• take advantage of asynchronous loading and delay the use of resources that are not crucial,
  • .

A good tip is to consider whether I actually need to load something. This applies to JS, CSS and graphics resources as well.

How to Optimize First Input Delay?


In the case of First Input Delay, you can see best how interconnected the different elements of Web Vitals are. If we have taken care to implement the recommendations for Cumulative Layout Shift as well as possible, there is a good chance that FID will no longer be a problem.

Google points out as the most important element spoiling our FID rating… overloading and bad JavaScript optimization, an element I already mentioned above.

When a user’s browser is blocked by JavaScript code analysis, there is a delay in responding to user behavior. To prevent this, it is additionally suggested:

  • Avoid long tasks – any block of code that takes more than 50 ms is an error.
  • .

  • Divide code into smaller chunks that can be executed more quickly.
  • .

  • Take a sensible approach to external scripts.
  • .

  • Apply delayed or asynchronous loading of all non-essential scripts (those that are not relevant to LCP and CLS).
  • .

How does optimization look like under Cumulative Layout Shift?


Often, determining what’s causing our site’s layout shifting problems is possible by simply refreshing the page. However, a more accurate determination of the problem requires additional tools. Let’s also keep in mind that previous recommendations, such as resource loading speed or avoiding page reloading through scripts and stylesheets, also affect CLS.

Most common problems that cause low CLS rating

The most common CLS issues arise when an element “crams” into the page structure already loaded and presented to the user. This applies to many potential site elements, such as fonts that load too late and change before the user’s eyes. However, the most common problem is with the graphics and images used on the site.

Graphics without indicated sizes

In the old days, adding width and height parameters in HTML to graphics was considered a good custom. Nowadays, this is often overlooked, causing the template to start adjusting to the loaded graphic. This is often seen with blog posts and the main image above the text, which loads after the text is loaded and is a classic example of layout shifting. To avoid this, you should keep graphics uniform in size, reserve adequate space in the template for graphics that have not yet loaded, and revert to setting the height and width of graphics using CSS.

Examples of problems with graphic sizes include:

  • logo in the mobile version with unreserved space suddenly stretches the header, pushing the page down when it loads,
  • .

  • fine graphics used on the site whose sizes are not specified,
  • .

  • carousels! – Yes, they are still used, and all it takes is for one of the graphics in the rotation to be larger or smaller than the rest and we have a template shift ready.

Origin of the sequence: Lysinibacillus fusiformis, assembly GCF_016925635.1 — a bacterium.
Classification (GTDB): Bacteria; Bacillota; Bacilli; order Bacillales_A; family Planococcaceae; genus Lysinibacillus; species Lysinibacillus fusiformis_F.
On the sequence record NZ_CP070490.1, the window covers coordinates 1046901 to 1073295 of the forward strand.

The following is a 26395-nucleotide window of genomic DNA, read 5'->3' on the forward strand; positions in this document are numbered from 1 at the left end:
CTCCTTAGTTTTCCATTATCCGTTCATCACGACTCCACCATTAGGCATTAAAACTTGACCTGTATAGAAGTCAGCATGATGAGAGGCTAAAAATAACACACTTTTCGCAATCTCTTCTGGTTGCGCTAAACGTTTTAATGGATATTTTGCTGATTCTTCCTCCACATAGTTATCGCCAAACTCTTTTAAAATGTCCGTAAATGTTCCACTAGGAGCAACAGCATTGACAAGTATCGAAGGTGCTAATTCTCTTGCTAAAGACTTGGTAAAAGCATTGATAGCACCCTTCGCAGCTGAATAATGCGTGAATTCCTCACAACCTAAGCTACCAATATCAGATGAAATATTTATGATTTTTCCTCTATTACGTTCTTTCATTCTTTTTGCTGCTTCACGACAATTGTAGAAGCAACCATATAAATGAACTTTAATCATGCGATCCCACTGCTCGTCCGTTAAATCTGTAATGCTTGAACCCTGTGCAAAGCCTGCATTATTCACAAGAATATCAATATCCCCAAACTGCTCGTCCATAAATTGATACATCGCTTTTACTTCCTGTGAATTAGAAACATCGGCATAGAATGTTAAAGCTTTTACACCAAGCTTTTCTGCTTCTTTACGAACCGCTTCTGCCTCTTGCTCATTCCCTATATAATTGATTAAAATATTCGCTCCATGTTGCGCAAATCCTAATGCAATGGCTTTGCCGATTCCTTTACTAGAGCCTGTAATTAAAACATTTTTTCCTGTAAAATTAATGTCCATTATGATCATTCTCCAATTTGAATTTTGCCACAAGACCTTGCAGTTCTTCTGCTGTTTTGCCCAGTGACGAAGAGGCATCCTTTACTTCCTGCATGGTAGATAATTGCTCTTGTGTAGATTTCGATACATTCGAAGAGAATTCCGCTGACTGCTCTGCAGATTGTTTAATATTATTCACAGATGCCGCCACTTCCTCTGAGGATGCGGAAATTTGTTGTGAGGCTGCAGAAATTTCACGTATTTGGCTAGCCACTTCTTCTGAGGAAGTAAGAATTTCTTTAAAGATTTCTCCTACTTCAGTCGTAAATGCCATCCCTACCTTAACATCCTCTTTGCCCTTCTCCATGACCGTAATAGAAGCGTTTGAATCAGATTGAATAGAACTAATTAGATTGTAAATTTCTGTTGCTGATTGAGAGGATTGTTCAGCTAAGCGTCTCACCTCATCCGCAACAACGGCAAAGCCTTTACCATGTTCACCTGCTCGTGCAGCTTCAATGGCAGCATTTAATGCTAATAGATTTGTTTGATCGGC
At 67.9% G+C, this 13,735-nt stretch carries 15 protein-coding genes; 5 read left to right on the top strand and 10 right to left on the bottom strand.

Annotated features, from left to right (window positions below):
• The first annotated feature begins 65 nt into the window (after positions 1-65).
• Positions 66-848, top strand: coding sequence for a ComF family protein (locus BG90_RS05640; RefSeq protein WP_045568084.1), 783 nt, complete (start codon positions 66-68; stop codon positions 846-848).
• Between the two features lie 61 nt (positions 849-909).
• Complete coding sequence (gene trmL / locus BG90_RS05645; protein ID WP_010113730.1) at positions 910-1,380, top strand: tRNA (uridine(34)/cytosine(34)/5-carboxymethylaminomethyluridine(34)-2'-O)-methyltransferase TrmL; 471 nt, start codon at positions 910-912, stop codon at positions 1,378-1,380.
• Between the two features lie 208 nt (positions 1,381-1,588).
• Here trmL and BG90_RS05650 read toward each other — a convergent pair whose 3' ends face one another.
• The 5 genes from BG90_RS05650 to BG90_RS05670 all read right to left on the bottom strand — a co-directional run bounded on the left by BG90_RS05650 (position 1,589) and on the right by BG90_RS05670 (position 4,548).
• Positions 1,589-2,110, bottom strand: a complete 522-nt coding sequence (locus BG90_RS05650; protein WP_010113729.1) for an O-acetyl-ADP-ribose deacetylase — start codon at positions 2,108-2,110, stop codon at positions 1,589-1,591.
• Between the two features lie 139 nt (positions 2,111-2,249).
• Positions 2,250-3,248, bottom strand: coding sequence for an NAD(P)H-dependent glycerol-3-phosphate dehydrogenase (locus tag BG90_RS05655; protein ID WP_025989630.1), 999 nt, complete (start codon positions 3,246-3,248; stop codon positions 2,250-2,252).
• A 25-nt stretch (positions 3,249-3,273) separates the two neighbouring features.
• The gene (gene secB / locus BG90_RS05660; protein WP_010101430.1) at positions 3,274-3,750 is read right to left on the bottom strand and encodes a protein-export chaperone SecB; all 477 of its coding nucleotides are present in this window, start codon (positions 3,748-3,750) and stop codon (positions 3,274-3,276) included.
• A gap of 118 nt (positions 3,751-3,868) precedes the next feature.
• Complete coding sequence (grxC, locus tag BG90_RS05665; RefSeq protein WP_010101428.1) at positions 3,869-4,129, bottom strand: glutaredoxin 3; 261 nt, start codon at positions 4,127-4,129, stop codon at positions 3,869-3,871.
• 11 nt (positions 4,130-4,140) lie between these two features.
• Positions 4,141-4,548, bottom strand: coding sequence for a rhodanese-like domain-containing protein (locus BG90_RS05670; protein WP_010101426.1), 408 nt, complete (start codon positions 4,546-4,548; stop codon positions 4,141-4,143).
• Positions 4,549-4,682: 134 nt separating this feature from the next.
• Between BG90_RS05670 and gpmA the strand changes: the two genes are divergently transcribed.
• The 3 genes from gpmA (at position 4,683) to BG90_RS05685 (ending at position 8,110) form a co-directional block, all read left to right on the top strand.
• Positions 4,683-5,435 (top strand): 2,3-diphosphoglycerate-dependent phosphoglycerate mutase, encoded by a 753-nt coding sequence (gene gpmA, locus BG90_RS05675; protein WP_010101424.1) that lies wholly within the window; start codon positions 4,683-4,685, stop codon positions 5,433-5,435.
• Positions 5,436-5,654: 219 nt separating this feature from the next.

Internal banners or popups

A common form of additional internal promotion are banners loaded when the page loads, encouraging you to sign up for a newsletter, download an app or informing you about current promotions. They cause the entire page to move down. In addition, when scripts that support this mechanism load too late, it causes additional milliseconds of layout shift and a drop in CLS rating.


This is the biggest problem for large publishers, who often sell their space in the RTB method. Usually, when a separate auction of advertisers is held for each user, a certain amount of time passes, plus it is not always clear which ad (of what size) will ultimately win. This causes frequent template shifts and accidental clicks by users.

This is due to the shifting of the layout, which depends on the final format of the ad.

To solve this, you should:.

  • as far as possible focus on one ad format in the section above the fold,
  • .

  • reserve enough space in the page structure for the selected ad format, so that after the advertisers auction and load the format, it does not stretch our template.

Both of these solutions are certainly not easy and will cause a lot of internal discussions between SEOs and those responsible for traffic monetization.

What tools to measure Web Vitals?

When it comes to the change that is Web Vitals, it must be said that Google has prepared us well for it. The amount of materials and tools needed to understand, diagnose and fix the indicators is very large.

Depending on how much you want to delve into the problem – you will find the right tool.

Google Search Console

The primary tool to check is, of course, Google Search Console, which allows us to look at our site as a whole through the eyes of the search engine. Google has been releasing Web Vitals / Basic Web Metrics reports in GSC for a few months now. The reports are available by mobile device and computer and show the change in our site’s rating levels over time. This allows us to link a sudden drop in the quality of our pages to changes on the site.